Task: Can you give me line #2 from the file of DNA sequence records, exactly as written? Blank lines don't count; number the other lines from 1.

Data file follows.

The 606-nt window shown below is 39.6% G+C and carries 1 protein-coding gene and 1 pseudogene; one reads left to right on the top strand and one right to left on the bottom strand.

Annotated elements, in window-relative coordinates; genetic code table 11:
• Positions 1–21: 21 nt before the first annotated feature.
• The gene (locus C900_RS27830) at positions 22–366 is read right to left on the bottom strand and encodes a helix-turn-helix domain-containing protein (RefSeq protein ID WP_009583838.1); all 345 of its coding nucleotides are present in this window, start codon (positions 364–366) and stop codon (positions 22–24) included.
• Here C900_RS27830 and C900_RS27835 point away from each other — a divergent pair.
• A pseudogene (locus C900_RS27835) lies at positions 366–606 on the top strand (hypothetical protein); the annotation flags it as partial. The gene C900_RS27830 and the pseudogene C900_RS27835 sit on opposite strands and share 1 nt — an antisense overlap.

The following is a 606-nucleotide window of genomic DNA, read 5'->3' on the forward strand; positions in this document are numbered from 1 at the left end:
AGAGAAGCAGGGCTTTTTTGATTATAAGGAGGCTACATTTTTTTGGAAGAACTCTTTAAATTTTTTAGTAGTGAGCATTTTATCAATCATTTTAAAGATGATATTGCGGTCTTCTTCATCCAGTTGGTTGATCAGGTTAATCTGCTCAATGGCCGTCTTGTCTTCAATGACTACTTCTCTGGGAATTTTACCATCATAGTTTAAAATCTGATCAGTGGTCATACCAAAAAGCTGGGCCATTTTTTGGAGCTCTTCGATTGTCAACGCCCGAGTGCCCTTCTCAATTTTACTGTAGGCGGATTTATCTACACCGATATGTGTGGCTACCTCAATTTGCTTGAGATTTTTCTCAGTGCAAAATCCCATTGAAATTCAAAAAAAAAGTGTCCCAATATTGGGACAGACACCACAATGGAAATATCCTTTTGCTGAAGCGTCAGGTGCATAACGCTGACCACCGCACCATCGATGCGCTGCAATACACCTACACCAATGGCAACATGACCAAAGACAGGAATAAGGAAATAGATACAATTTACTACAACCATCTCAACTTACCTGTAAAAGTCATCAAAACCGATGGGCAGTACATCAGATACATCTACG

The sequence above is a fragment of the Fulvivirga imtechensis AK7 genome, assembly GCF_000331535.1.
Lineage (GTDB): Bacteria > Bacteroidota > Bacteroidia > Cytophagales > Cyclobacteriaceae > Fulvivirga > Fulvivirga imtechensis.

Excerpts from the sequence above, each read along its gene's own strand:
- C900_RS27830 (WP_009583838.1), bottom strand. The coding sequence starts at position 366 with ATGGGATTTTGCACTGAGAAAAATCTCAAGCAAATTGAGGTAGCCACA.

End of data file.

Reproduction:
Annotated elements, in window-relative coordinates; genetic code table 11: